Back in 2007, Eskom began an Environmentam fcl Impact Assessment (EIA) for building a lar.ge new nuclear power plant on the Koeberg site, about 28km north of Cape Town. Ten years later, after many drafts and submissions, the Department of Environmental Affairs issued an Environmental Authorisation for the project to go ahead. Many organisations appealed this decision, and Eskom was required to respond in detail to the content of each of those appeals, which they have now done (in August 2018).
Many of these responses were combined into one document, which has been widely distributed. However, KAA received the following 115 page specific response. There has not been time to go through it in detail yet, but it is published below to give you all the opportunity to have a look through it and pass it on to others.
Paging through it, a few bits stood out for me.
A tourism plus…
In a show of optimism regarding possible impacts of tourism, Eskom writes “Some nuclear power stations have a positive effect on tourism, as tourists visit specifically to see the stations.”
After a long Environmental Impact Assessment which began in 2007, an Environmental Authorisation was issued for the Koeberg site, 26km north of Cape Town. This gave Eskom permission to build a new nuclear plant of unspecified design, plus a nuclear waste reprocessing and/or disposal site.
On 11 October 2017 the Department of Environmental Affairs (DEA) issued an authorisation to Eskom for a second nuclear power plant at Koeberg, 28km north of Cape Town City centre. This was in response to a final Environmental Impact Report submitted to the Department by Gibb (Pty) Ltd on behalf of Eskom, the applicant.
Please sir, may we have some more time?
We wrote to the Department on 30 October, requesting an extension of the 30 day appeal period, which was set to expire on 1 December 2017. Continue reading →
On 11 October 2017 the Department of Environmental Affairs (DEA) issued an authorisation to Eskom for a second nuclear power plant at Koeberg, 28km north of Cape Town City centre. It came with a surprise. The Department also authorised the “construction of facilities or infrastructure, including associated structures or infrastructure for … disposal of nuclear fuels, radioactive products and waste.”
Waste disposal not part of project… You would have been surprised if you had studied the final Environmental Impact Report (EIR) because it gave the impression this was not about waste disposal. Continue reading →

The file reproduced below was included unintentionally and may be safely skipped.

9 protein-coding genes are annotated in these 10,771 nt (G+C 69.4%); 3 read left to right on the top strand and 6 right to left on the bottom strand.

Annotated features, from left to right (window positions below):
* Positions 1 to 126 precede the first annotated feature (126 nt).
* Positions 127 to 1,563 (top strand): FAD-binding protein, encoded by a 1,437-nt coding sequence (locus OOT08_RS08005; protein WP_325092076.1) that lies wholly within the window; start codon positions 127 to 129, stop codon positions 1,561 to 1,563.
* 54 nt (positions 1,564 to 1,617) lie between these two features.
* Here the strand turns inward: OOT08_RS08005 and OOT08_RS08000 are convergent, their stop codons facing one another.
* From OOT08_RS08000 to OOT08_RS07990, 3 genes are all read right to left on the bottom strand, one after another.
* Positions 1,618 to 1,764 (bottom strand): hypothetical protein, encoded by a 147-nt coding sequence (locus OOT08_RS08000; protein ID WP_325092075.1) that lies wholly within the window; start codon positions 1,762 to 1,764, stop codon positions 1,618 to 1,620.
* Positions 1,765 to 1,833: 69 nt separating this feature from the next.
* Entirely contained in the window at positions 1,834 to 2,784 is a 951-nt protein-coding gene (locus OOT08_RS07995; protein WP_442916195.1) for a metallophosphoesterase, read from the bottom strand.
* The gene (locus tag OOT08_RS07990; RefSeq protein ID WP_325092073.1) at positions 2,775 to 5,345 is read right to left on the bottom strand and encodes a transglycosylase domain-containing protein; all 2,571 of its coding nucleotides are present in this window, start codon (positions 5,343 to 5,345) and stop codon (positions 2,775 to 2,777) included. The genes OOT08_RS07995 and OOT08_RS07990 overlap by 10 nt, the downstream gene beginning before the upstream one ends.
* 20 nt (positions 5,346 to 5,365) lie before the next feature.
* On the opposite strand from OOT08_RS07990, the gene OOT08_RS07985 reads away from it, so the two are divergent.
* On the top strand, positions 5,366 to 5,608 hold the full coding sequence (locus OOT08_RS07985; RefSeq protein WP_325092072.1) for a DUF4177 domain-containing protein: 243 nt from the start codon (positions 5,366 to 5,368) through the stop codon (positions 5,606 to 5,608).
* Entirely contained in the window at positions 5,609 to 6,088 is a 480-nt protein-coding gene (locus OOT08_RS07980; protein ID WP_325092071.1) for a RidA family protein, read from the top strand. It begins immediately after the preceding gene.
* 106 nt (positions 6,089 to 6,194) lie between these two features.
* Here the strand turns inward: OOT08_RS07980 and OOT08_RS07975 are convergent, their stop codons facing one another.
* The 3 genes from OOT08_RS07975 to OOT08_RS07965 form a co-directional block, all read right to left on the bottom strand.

Before any major development, South African law requires a detailed Environmental Impact Assessment to be submitted to the Department of Environmental Affairs before the project may begin. In 2009, Gibb consulting submitted a scoping report for such a study on behalf of Eskom, with a view to building a large nuclear power plant.
During the public participation process Koeberg Alert, as well as many other organisations, scientists and members of the public submitted extensive and detailed comments on the report, and in particular the poor quality of the specialist reports. Continue reading →
This is according to the World Nuclear Association, which describes itself as “the only international industry organisation with a global mandate to communicate about nuclear energy”, and has members which include Rosatom, the Russian nuclear power company, as well as Areva of France, KEPCO of Korea, and many others.Continue reading →
The Koeberg nuclear plant near Cape Town requires about thirty tons of uranium fuel per year. Unlike a fuel such as coal, this uranium is not burnt up. It undergoes a nuclear reaction, which transforms it into other elements, some of which are highly radioactive. Burning or any other chemical process does not reduce the radioactivity.
That means that over thirty tons of spent nuclear fuel (SNF) are removed from the reactors each year. So far over a million kilograms of this SNF (over 2000 fuel elements) have accumulated since Koeberg began operating in 1984.
Eskom and the Department of Energy have recently cranked up efforts to move forward with the plans for more nuclear energy for South Africa. In the Environmental Impact Assessment being prepared by GIBB consultants, the background to this includes a graph of the predicted peak electricity demand. Here is the graph they use, on page 2 of the latest combined main report, released in September 2015: Continue reading →